Compare MPC's current status (support, popularity, usage, development, etc.) with that of OGG. I think you'd be hard pressed to say it's better overall (or more precisely but less tactfully, not worse). Technically speaking, any open source format is never fully dead, since anyone can jump on it at any time. But for all intents and purposes relative to the Big 3 and even OGG...

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gameplaya15143
post Apr 19 2007, 22:15
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QUOTE (Tomb @ Apr 19 2007, 13:18) *
ogg is a music file format without support or hope. Any thoughts?
What a load....

Can't expect a journalist to really understand that people use what they are forced to use (who uses REAL or ATRAC by choice?) ...and citing his son as a 'credible' source laugh.gif sorry, but he is not into 'this sort of thing' if he's never heard of ogg vorbis.


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naylor83
post Apr 19 2007, 22:16
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Well, I guess, for me all that matters is that there is one good player with Vorbis support. That's all I need to be happy. Can't say I care if the rest of the world fumbles in the dark. smile.gif

Apples upcoming AAC 256 kbps songs will do nicely for transcoding to Vorbis Q4.

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LANjackal
post Apr 19 2007, 22:51
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QUOTE (gameplaya15143 @ Apr 19 2007, 17:15) *
people use what they are forced to use (who uses REAL or ATRAC by choice?)
No, buddy - the average user doesn't explicitly "choose" a format. But neither are they "forced" into using a particular format. They just rip into whichever their current media player offers by default, or offers in the options. For iTunes and WMP, OGG's not one of those options. As a result, for example, there are LOT of unwitting AAC users out there who have no idea what AAC or M4A are, or even that they're using the format. Sad but true.

QUOTE (gameplaya15143 @ Apr 19 2007, 17:15) *
and citing his son as a 'credible' source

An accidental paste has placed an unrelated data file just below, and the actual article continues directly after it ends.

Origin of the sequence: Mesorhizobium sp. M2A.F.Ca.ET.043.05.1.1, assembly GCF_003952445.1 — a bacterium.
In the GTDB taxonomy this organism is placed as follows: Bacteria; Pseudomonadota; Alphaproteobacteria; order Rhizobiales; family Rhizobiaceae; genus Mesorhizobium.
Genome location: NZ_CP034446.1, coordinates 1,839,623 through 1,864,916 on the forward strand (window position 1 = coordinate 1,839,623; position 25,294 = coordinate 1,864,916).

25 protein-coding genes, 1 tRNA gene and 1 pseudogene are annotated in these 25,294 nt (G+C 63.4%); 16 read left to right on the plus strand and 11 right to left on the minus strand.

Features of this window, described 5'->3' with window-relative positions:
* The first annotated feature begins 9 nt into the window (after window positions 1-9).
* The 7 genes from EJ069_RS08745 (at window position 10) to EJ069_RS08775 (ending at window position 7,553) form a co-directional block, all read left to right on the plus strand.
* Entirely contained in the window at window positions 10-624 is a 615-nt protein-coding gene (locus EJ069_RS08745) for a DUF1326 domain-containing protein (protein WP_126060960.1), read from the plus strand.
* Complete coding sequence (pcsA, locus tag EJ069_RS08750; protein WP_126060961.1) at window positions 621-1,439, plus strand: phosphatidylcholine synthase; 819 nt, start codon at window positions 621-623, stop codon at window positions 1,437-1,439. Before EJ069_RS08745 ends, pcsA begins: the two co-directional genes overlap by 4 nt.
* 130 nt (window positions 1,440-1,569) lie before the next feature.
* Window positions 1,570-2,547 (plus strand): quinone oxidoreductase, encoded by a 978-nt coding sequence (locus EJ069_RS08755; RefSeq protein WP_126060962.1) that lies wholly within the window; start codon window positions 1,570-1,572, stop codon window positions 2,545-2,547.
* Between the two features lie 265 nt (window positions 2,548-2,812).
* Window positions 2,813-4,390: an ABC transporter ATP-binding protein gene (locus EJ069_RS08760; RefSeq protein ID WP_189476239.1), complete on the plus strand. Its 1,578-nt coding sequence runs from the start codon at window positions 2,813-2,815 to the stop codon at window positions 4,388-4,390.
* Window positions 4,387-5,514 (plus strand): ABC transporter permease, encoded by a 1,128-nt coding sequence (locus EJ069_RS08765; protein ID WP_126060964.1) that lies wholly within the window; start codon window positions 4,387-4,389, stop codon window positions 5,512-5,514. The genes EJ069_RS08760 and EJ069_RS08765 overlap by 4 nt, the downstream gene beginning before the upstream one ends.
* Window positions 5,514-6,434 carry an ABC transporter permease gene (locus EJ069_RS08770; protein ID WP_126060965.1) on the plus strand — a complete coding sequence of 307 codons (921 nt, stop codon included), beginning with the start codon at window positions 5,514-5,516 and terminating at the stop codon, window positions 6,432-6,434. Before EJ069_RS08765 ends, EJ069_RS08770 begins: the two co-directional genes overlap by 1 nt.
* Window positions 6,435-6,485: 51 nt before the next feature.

His son is a member of a group known as "the average users," the most powerful usage "bloc" in the world whose actions have a lot more bearing on the success of a codec than the expertise of people such as us. The average user has NEVER heard of OGG. But as I said before, they could be using AAC unknowingly also. Usage is determined not by raw knowledge, but a combo of what's easily available and what works for the average user. Right now, relatively speaking, OGG fits neither of the above categories.

QUOTE (gameplaya15143 @ Apr 19 2007, 17:15) *
sorry, but he is not into 'this sort of thing' if he's never heard of ogg vorbis.
The point is that he's a heavy music user (DJ) and he's never heard of it. That's a problem (for OGG). Codec expertise isn't necessary for one to be a music fan. And even if he did know, there are plenty of people who know and still don't use OGG for a variety of reasons. I'm one of them. Yes, it's the best. No, it doesn't fit my purposes, setup, or current hardware/software ecosystem.

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rjamorim
post Apr 19 2007, 22:58
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QUOTE (LANjackal @ Apr 19 2007, 15:34) *
True, but if that's really the case, how is it that FLAC is the most widely supported lossless format without any patent/IP issues?


Maybe because it didn't become mainstream enough yet for interested (mischievous?) people to try to find patents inside it?